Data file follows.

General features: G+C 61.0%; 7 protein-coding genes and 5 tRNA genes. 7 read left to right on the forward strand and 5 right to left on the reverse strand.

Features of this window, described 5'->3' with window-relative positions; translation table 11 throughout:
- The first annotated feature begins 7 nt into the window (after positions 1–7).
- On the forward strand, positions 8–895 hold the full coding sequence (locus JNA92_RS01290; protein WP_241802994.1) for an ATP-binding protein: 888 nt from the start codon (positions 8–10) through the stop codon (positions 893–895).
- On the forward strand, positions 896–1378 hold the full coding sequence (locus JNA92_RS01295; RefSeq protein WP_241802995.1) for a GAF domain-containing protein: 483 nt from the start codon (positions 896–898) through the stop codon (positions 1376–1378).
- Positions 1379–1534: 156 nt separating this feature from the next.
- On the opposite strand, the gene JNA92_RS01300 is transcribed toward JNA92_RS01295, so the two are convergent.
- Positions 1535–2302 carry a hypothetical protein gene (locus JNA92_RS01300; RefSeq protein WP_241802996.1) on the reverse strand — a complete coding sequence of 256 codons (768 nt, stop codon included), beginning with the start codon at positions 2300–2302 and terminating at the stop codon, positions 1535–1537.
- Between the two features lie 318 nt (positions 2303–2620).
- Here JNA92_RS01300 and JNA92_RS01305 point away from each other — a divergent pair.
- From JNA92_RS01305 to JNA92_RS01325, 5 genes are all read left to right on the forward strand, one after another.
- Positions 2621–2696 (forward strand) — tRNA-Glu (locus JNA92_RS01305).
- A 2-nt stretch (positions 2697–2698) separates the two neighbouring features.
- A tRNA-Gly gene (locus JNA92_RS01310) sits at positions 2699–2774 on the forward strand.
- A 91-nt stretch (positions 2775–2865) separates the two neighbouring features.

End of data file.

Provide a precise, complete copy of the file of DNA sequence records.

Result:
General features: G+C 61.0%; 7 protein-coding genes and 5 tRNA genes. 7 read left to right on the forward strand and 5 right to left on the reverse strand.

Features of this window, described 5'->3' with window-relative positions; translation table 11 throughout:
- The first annotated feature begins 7 nt into the window (after positions 1–7).
- On the forward strand, positions 8–895 hold the full coding sequence (locus JNA92_RS01290; protein WP_241802994.1) for an ATP-binding protein: 888 nt from the start codon (positions 8–10) through the stop codon (positions 893–895).
- On the forward strand, positions 896–1378 hold the full coding sequence (locus JNA92_RS01295; RefSeq protein WP_241802995.1) for a GAF domain-containing protein: 483 nt from the start codon (positions 896–898) through the stop codon (positions 1376–1378).
- Positions 1379–1534: 156 nt separating this feature from the next.
- On the opposite strand, the gene JNA92_RS01300 is transcribed toward JNA92_RS01295, so the two are convergent.
- Positions 1535–2302 carry a hypothetical protein gene (locus JNA92_RS01300; RefSeq protein WP_241802996.1) on the reverse strand — a complete coding sequence of 256 codons (768 nt, stop codon included), beginning with the start codon at positions 2300–2302 and terminating at the stop codon, positions 1535–1537.
- Between the two features lie 318 nt (positions 2303–2620).
- Here JNA92_RS01300 and JNA92_RS01305 point away from each other — a divergent pair.
- From JNA92_RS01305 to JNA92_RS01325, 5 genes are all read left to right on the forward strand, one after another.
- Positions 2621–2696 (forward strand) — tRNA-Glu (locus JNA92_RS01305).
- A 2-nt stretch (positions 2697–2698) separates the two neighbouring features.
- A tRNA-Gly gene (locus JNA92_RS01310) sits at positions 2699–2774 on the forward strand.
- A 91-nt stretch (positions 2775–2865) separates the two neighbouring features.